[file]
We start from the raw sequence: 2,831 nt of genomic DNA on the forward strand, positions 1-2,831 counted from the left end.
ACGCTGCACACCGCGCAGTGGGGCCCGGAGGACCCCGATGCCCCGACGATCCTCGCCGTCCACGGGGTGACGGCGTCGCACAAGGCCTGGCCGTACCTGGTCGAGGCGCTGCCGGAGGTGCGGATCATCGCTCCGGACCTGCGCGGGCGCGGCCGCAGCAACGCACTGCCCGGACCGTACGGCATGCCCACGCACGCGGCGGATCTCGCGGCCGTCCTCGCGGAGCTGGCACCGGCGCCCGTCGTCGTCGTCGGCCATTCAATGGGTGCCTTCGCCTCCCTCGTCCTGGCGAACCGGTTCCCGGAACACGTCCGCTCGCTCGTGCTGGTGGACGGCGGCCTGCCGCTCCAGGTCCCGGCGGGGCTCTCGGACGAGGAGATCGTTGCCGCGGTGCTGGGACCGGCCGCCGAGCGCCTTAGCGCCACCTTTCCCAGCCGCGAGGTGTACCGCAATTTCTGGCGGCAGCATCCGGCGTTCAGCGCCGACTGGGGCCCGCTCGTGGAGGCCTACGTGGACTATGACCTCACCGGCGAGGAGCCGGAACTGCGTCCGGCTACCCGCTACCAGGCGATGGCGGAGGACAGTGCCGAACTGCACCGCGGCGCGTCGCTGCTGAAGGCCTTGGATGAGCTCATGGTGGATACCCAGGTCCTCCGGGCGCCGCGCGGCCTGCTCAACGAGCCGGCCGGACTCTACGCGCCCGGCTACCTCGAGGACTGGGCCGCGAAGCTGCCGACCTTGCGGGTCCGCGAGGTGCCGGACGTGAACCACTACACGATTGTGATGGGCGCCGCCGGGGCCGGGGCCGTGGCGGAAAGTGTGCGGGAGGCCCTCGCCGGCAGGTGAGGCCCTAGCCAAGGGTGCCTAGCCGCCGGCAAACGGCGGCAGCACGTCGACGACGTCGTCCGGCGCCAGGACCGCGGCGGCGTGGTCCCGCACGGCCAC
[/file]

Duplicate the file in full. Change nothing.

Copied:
We start from the raw sequence: 2,831 nt of genomic DNA on the forward strand, positions 1-2,831 counted from the left end.
ACGCTGCACACCGCGCAGTGGGGCCCGGAGGACCCCGATGCCCCGACGATCCTCGCCGTCCACGGGGTGACGGCGTCGCACAAGGCCTGGCCGTACCTGGTCGAGGCGCTGCCGGAGGTGCGGATCATCGCTCCGGACCTGCGCGGGCGCGGCCGCAGCAACGCACTGCCCGGACCGTACGGCATGCCCACGCACGCGGCGGATCTCGCGGCCGTCCTCGCGGAGCTGGCACCGGCGCCCGTCGTCGTCGTCGGCCATTCAATGGGTGCCTTCGCCTCCCTCGTCCTGGCGAACCGGTTCCCGGAACACGTCCGCTCGCTCGTGCTGGTGGACGGCGGCCTGCCGCTCCAGGTCCCGGCGGGGCTCTCGGACGAGGAGATCGTTGCCGCGGTGCTGGGACCGGCCGCCGAGCGCCTTAGCGCCACCTTTCCCAGCCGCGAGGTGTACCGCAATTTCTGGCGGCAGCATCCGGCGTTCAGCGCCGACTGGGGCCCGCTCGTGGAGGCCTACGTGGACTATGACCTCACCGGCGAGGAGCCGGAACTGCGTCCGGCTACCCGCTACCAGGCGATGGCGGAGGACAGTGCCGAACTGCACCGCGGCGCGTCGCTGCTGAAGGCCTTGGATGAGCTCATGGTGGATACCCAGGTCCTCCGGGCGCCGCGCGGCCTGCTCAACGAGCCGGCCGGACTCTACGCGCCCGGCTACCTCGAGGACTGGGCCGCGAAGCTGCCGACCTTGCGGGTCCGCGAGGTGCCGGACGTGAACCACTACACGATTGTGATGGGCGCCGCCGGGGCCGGGGCCGTGGCGGAAAGTGTGCGGGAGGCCCTCGCCGGCAGGTGAGGCCCTAGCCAAGGGTGCCTAGCCGCCGGCAAACGGCGGCAGCACGTCGACGACGTCGTCCGGCGCCAGGACCGCGGCGGCGTGGTCCCGCACGGCCAC